After attending Salisbury State College in Maryland for two years, Mr. Perdue returned to the farm to work with his father. When he became president of Perdue Farms in 1952, it was still a small operation, with revenue of $6 million a year.
In the 1970's, Mr. Perdue started the ad campaigns that would make him famous. He appeared in 200 different ads from 1971 to 1994.
It helped that he looked like a chicken. And Ross Perot. And Edward I. Koch, the mayor of New York. His bald head, droopy-eyed expression and prominent nose made people smile and feel comfortable with him. They tended to trust him more than they did slick-looking announcers.
It helped, too, that he had a nasal twang that contrasted with the unctuous tones of the usual pitchmen.
"It takes a tough man to raise a tender chicken," he said in his most familiar line. It made him believable - a hard-nosed yet likable American businessman who knew what he was talking about, who knew how to be tender and how to be tough.
"My chickens eat better than you do," he told his audience. "A chicken is what it eats. If you want to start eating as good as my chickens, take a tip from me - eat my chickens."
"Freeze my chickens? I'd rather eat beef!" was another line. He told his viewers that if they were not completely satisfied, they should write him directly and he would give them their money back. Do not write the government, he said: "The president of the United States? What does he know about chickens?"
Mr. Perdue's ads had an enormous effect on the company's business. According to a Perdue Farms survey taken in early 1972, brand recognition in New York, where most of the ads first appeared, rose to 51 percent in several months. The ads transformed Perdue into the first nationally recognized brand of chicken.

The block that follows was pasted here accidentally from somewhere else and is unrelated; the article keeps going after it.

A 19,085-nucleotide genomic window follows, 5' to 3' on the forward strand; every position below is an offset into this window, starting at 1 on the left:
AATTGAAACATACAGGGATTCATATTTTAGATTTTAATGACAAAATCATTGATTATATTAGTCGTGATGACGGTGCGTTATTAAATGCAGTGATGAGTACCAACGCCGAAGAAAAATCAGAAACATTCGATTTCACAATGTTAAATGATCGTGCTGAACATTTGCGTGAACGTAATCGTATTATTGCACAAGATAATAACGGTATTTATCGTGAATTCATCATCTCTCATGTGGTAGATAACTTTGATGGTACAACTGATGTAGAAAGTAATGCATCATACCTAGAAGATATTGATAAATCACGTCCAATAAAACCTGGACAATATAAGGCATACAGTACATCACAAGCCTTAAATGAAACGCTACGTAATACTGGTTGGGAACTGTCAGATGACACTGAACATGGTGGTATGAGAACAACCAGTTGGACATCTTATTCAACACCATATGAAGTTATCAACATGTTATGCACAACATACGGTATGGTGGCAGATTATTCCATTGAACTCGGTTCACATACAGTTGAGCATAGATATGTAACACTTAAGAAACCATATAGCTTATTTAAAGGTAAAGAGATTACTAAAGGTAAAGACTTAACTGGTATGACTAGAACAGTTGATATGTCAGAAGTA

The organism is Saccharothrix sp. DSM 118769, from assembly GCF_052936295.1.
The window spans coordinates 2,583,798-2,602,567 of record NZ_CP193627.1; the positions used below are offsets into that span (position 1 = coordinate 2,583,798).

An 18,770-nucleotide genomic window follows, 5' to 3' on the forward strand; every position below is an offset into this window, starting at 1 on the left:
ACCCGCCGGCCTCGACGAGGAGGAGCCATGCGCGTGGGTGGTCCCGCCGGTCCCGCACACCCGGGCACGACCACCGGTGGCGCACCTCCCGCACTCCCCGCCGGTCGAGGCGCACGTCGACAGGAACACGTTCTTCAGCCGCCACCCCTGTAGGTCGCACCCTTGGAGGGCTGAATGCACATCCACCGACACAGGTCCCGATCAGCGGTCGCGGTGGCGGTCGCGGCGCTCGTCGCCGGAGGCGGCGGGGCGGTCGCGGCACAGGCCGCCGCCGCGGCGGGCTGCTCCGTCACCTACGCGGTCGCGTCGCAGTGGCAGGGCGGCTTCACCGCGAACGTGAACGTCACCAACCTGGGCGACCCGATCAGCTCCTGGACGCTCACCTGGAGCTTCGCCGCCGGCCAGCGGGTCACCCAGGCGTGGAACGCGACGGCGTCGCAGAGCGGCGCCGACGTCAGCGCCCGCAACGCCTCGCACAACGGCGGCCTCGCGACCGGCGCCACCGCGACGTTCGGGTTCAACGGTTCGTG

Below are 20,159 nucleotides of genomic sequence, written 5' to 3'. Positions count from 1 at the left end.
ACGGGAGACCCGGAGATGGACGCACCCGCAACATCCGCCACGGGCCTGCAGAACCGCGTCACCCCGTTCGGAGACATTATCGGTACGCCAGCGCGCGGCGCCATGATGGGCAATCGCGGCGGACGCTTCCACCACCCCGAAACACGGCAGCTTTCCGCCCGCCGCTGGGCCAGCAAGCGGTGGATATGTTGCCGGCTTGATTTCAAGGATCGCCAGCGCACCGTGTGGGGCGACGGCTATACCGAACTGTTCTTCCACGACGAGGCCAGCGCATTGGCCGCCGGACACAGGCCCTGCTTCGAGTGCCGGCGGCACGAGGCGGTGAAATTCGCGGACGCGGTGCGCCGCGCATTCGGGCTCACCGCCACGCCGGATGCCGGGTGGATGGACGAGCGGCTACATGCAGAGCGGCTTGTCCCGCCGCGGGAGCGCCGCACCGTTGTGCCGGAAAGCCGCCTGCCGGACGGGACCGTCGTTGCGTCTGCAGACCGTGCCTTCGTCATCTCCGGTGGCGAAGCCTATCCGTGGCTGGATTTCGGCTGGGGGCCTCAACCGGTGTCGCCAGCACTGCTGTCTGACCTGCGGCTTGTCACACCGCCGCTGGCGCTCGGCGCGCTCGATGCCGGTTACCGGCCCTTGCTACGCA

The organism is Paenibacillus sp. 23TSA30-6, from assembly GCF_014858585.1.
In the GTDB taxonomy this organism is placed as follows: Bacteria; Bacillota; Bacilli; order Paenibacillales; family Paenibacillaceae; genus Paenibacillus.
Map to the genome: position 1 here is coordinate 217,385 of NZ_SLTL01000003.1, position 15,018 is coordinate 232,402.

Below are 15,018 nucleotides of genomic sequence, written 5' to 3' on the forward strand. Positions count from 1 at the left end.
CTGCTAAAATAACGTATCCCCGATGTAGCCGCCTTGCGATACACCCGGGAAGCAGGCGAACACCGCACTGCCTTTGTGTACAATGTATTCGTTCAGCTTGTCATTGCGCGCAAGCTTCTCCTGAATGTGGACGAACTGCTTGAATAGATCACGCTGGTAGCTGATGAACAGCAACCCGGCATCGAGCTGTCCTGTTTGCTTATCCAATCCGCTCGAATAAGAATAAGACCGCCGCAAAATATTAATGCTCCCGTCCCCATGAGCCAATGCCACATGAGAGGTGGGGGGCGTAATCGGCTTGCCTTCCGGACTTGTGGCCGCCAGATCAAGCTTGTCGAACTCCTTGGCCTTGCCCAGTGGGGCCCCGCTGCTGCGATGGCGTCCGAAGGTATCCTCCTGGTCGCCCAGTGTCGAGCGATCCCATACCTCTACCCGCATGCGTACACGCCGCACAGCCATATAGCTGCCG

Mr. Perdue started developing his production system on the family farm. Just before World War II, an infectious disease, leukosis, wiped out the flock of 2,000 leghorns. The Perdues turned to a healthier breed, New Hampshire reds, and switched the business to broilers from egg production. When meat prices climbed during World War II, the Perdues began hatching their own chicks by the thousands, raised them, sold them and prospered.
By the time Mr. Perdue became president of Perdue Farms, its processing plants were producing 2.6 million broilers a year.
Mr. Perdue developed a method of adding marigold petals and dye to the feed that gave his birds a golden-yellow hue; the characteristic color did not affect their taste, but seemed to please customers and sell birds.
In the 1970's, he added processing plants in Delaware, Virginia and North Carolina and was able to ship more than two million broilers a week, packed in ice, not frozen.
The Perdue innovations in production, marketing and advertising were imitated in the poultry business and contributed to its consolidation. After the chickens were hatched at the Perdue Farms, they were sent to hundreds of contract farms to be raised. At one time, at the Country Time farm in Salisbury, one farmer tended two cavernous houses, each holding 30,000 chickens. Everything was automated, and lights burned 22 hours a day to keep the birds eating. After seven weeks of feeding, the birds, having grown to eight pounds, went to Perdue's processing plants.
Some industry workers and animal-rights advocates criticized his processing plants as inhumane, and employees and state inspectors filed a series of complaints over the years, asserting that there were occupational hazards at the plants.
No federal government or Congressional action was directed against Mr. Perdue. But in 1989, Perdue Farms paid $40,000 in fines imposed by North Carolina after a report that 36 workers in two plants had developed the wrist trauma known as carpal tunnel syndrome.